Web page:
Leonardo da Vinci's ink drawing of Vitruvian Man, which is famed for its symbolic connection of man and universe, could have been copied from an earlier drawing by Da Vinci's associate Giacomo Andrea da Ferrara, according to an Italian architectural historian.

Claudio Sgarbi discovered the lesser known version of the Vitruvian Man in 1986, but it is only now that he has identified its artist-Ferrara--a Vitruvius expert and close associate of Da Vinci.

Sgarbi believes Da Ferrara drew his version of the Vitruvian Man first, although he speculates that both men discussed their ideas on Vitruvius's passage that was written 1,500 years. Both Da Vinci and Ferrara are thought to have crafted their geometric drawings in 1490, CBS News reported.

Sgarbi is expected to lay out his full hypothesis in a volume of academic papers, according to Smithsonian Magazine, but some of his key arguments have already been revealed.

The scholar believes that Da Vinci and Da Ferrara had dinner together in 1490, where Da Vinci is thought to have probed Da Ferrara about his knowledge of Vitruvius. He also found en exchange between the two artists that appeared to be about Da Ferrara's illustrated manuscript, where his version of Vitruvian Man was found.

Both drawings depict a man's body fitting perfectly inside a circle--a unique representation of the human body's symmetry. But Sgarbi points out that Da Ferrara's version is full of revisions and doe not look clean next to Da Vinci's perfectly executed drawing.

An even earlier version of the drawing by architect Francesco di Giorgio Martini, was discovered by Sgardi, but it does not correspond with the specifications of Vitruvius's passage and therefore is not as noted as preceding versions.

Other Scholars have been convinced by Sgarbi's findings, but have been more inclined to think Da Ferrara's and Da Vinci collaborated in their work, as opposed to have copied.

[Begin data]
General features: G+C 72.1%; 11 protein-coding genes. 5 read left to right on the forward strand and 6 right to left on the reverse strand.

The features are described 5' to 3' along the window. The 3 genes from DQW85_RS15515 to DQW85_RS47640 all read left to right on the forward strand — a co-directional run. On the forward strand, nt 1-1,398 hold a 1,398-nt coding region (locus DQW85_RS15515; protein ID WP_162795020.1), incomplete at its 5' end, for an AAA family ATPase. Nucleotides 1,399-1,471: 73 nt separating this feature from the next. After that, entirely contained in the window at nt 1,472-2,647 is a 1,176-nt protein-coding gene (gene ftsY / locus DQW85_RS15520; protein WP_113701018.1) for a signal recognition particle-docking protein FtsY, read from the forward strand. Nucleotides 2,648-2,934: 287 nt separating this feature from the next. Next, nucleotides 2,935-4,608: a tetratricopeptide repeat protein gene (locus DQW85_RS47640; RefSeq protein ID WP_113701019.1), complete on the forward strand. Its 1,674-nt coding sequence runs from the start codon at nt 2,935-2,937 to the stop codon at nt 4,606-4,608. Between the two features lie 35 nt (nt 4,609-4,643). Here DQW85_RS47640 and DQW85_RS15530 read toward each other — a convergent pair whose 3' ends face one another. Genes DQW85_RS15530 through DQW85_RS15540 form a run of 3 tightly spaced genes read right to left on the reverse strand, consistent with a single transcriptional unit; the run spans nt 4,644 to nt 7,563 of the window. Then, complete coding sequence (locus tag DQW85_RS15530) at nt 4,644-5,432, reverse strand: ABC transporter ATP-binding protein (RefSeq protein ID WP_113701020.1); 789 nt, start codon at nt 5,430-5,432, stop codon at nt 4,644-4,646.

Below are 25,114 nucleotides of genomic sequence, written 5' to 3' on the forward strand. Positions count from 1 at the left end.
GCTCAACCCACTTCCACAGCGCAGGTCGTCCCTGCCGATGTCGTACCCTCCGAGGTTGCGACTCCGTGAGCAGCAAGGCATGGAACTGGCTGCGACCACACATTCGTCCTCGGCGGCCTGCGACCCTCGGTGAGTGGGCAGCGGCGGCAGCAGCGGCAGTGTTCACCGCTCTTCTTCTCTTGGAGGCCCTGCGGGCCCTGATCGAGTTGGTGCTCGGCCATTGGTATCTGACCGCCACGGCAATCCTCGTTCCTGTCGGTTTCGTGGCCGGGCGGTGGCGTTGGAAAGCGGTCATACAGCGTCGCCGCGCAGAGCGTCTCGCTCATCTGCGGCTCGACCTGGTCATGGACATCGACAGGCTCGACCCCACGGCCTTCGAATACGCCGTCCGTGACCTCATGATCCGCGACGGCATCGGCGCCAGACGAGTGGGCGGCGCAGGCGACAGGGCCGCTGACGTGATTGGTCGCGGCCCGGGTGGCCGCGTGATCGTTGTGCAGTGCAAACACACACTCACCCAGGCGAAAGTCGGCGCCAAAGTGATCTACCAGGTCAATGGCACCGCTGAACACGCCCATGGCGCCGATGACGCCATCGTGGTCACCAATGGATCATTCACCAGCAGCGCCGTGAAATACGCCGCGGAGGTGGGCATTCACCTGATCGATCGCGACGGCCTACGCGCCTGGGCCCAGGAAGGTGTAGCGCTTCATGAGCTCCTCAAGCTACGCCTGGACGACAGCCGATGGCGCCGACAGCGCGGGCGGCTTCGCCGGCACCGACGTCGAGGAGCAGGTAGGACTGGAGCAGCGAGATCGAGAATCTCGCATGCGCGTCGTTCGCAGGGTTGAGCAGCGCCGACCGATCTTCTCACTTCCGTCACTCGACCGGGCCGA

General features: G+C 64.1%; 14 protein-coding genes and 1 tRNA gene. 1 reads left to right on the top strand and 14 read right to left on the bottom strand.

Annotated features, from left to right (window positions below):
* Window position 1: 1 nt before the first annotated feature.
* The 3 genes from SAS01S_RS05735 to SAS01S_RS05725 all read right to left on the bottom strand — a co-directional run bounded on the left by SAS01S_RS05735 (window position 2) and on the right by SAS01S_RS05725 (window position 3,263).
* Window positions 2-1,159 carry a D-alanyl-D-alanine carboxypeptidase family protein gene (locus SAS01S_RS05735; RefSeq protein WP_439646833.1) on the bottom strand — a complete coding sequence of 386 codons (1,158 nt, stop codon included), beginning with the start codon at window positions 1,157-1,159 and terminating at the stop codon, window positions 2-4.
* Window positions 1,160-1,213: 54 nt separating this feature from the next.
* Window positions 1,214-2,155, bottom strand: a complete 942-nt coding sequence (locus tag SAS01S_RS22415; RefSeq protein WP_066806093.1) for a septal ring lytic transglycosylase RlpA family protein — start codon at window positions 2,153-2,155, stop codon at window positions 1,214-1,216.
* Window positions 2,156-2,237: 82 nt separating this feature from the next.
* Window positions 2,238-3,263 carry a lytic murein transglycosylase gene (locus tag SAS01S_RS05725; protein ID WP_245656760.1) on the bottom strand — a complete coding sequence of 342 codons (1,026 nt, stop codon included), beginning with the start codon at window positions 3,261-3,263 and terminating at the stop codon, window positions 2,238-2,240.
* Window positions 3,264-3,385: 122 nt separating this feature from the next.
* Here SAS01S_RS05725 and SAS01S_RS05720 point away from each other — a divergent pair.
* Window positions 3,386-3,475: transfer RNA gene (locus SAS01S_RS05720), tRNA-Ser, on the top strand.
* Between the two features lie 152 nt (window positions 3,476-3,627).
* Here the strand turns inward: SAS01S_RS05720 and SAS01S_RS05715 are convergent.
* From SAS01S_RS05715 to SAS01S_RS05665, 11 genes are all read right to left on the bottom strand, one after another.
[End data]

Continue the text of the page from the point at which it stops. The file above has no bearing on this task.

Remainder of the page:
I find Sgarbi's argument exciting and very seductive, to say the least, Indra McEwen, an architectural historian at Concordia University told Life's Little Mysteries magazine. But [I] would opt for the view that Giacomo Andrea and Leonardo worked in tandem, rather than Leonardo basing his drawing on Andrea's.

Whose was the 'original' drawing is a non-question as far as I'm concerned. Much as it is a preoccupation of our own time, I don't think it would have been an issue in Leonardo's day, McEwen added.

Patrice le Floch-Prigent, an anatomist at the University of Versailles in France, highlighted that the source was the same for both drawings. Regardless of chronology what is important is that Da Vinci's version was an improvement on Da Ferrara, she told CBS News, adding that Da Vinci's version was more faithful to the original text.

 Leonardo deals with [the two propositions] by having the position of his man's arms and legs change. That, I would have to admit, makes his drawing a closer approximation to the textual description than Giacomo Andrea's, McEwen wrote.